Denmark is not open to foreign buyers

Despite Denmark’s liberal reputation, it is not easy to acquire property here.

Nonresidents may not purchase real property here unless the person:

  • Has previously resided in Denmark for at least five years;
  • Is an EU national working in Denmark; or,
  • If a non-EU national, has a valid residence or business permit.

Even tighter restrictions on foreign ownership exist particularly for summer homes in coastal areas. These are popularly known as the ‘anti-German rules’; because they are designed to prevent coastal areas from being overrun by German second home owners.

However, the purchase of "all-year-round" properties, which are not located in popular areas along the coast, is possible as long as you satisfy the aforementioned requirements.

Economic growth slows, inflation accelerates

The Danish economy grew by 4.9% y-o-y in 2021, fully offsetting the 2% contraction seen in 2020, mainly driven by a rebound in domestic demand and strong investment, according to the European Commission (EC).

“The rebound in activity was led by strong domestic demand. Private consumption normalized amid easing of containment measures. Investment remained solid as economic prospects brightened. Public consumption also had a positive impact as the pandemic support continued,” said the IMF in its June 2022 Article IV Consultation with Denmark.

Despite strong start this year – registering a real GDP growth rate of 6.2% y-o-y in Q1 2022 – the country’s economic growth is expected to slow to a modest 3.5% this year, mainly due to adverse impact of the Russian invasion of Ukraine, as well as the continued pandemic-related uncertainty, according to the Ministry of Finance. The IMF is even more pessimistic, projecting an economic growth of 2.3% for the full year of 2022.

Denmark gdp inflation

“The activity in the Danish economy has been remarkably high. Russia’s invasion of Ukraine will, however, have inevitable consequences for both the global economy and dampen the increase in economic activity at home,” said the Ministry of Finance.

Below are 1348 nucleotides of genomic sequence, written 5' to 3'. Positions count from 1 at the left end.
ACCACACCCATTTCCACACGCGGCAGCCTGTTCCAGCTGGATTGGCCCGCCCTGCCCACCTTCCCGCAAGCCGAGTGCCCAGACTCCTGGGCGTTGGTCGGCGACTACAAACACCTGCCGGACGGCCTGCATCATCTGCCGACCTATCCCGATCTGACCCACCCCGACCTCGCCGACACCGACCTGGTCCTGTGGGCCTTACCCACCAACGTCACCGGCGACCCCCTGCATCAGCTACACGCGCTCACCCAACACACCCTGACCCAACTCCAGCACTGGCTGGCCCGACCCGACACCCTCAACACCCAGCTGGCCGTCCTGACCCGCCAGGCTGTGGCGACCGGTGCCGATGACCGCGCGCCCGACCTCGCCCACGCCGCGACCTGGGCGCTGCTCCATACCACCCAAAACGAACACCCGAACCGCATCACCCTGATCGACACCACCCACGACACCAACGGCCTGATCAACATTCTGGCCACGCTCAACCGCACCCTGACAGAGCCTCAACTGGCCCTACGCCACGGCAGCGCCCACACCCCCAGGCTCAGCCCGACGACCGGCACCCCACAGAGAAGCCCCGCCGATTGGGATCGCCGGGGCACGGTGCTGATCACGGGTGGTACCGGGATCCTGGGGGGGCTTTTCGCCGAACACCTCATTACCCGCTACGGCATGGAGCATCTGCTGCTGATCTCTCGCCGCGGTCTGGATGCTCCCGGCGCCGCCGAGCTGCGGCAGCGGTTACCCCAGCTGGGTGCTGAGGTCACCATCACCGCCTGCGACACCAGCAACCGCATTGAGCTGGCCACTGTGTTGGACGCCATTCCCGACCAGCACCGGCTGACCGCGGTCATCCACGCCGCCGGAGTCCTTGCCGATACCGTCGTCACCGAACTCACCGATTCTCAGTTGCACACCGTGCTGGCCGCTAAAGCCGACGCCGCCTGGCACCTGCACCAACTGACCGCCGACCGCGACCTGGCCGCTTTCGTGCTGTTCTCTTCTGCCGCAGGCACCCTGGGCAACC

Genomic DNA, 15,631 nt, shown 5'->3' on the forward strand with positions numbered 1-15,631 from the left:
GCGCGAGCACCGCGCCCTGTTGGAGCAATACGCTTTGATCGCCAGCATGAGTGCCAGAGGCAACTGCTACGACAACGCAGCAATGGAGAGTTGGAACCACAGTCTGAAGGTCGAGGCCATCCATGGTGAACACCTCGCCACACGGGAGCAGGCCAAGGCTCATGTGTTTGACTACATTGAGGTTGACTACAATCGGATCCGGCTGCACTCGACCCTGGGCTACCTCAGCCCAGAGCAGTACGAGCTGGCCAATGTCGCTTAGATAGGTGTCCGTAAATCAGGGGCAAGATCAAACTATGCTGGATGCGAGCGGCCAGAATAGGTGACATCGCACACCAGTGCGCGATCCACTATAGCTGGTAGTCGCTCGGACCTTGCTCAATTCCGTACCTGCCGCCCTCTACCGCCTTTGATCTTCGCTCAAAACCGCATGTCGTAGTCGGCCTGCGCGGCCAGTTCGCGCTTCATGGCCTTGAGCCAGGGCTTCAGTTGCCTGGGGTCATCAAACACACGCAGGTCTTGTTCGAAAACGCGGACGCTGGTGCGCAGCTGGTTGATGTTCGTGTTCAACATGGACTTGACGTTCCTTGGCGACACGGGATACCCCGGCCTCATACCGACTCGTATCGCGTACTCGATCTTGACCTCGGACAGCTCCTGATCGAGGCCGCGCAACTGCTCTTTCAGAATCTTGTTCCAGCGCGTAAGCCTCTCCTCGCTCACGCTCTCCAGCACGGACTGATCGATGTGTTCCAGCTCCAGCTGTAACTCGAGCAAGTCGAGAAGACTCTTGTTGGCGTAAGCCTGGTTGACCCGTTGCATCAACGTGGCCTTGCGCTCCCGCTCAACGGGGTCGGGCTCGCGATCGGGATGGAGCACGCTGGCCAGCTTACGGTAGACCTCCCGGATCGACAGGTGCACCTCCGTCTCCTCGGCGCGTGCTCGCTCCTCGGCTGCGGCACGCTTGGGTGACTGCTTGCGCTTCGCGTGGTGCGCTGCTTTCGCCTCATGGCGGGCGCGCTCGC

“The greatest and most direct effect on the Danish economy is through higher prices on energy and other raw materials. Higher prices weaken the purchasing power of households and increases costs for businesses. This will affect Danish exports through lower growth on export markets. Greater uncertainty can also affect the economy if business investments are postponed and consumers show restraint. Consumer confidence has fallen considerably.”

Prior to the pandemic and now the Ukraine crisis, the Danish economy has been expanding by an average of 2.7% annually from 2015 to 2019, up from an annual average growth of 1.2% in 2010-14.

Government finances is gradually improving again. As percent of GDP, Denmark recorded a surplus of 2.3% in 2021, following a deficit of 0.2% in 2020 and surpluses of 4.1% in 2019 and 0.8% in 2018, according to figures from Statistics Denmark.

The country’s government debt stood at 36.7% of GDP in 2021, down from 42.1% in 2020 but still up from 33.6% in 2019.

Denmark unemployment

Inflation surged to 8.7% in July 2022, sharply up from 1.6% in July 2021, according to Statistics Denmark. Inflation is expected to accelerate to 7.5% this year, sharply up from just 1.9% in 2021 and 0.3% in 2020, and the highest level in 40 years, according to the European Commission.

The labour market remains tight. Denmark’s unemployment stood at 2.4% in June 2022, down from 3.5% in June 2021 and 5% in June 2020, according to figures released by Statistics Denmark. Over the same period, the jobless rate for men and women in Denmark stood at 2.1% and 2.8% respectively. Overall unemployment averaged 6.3% in 2011 to 2021.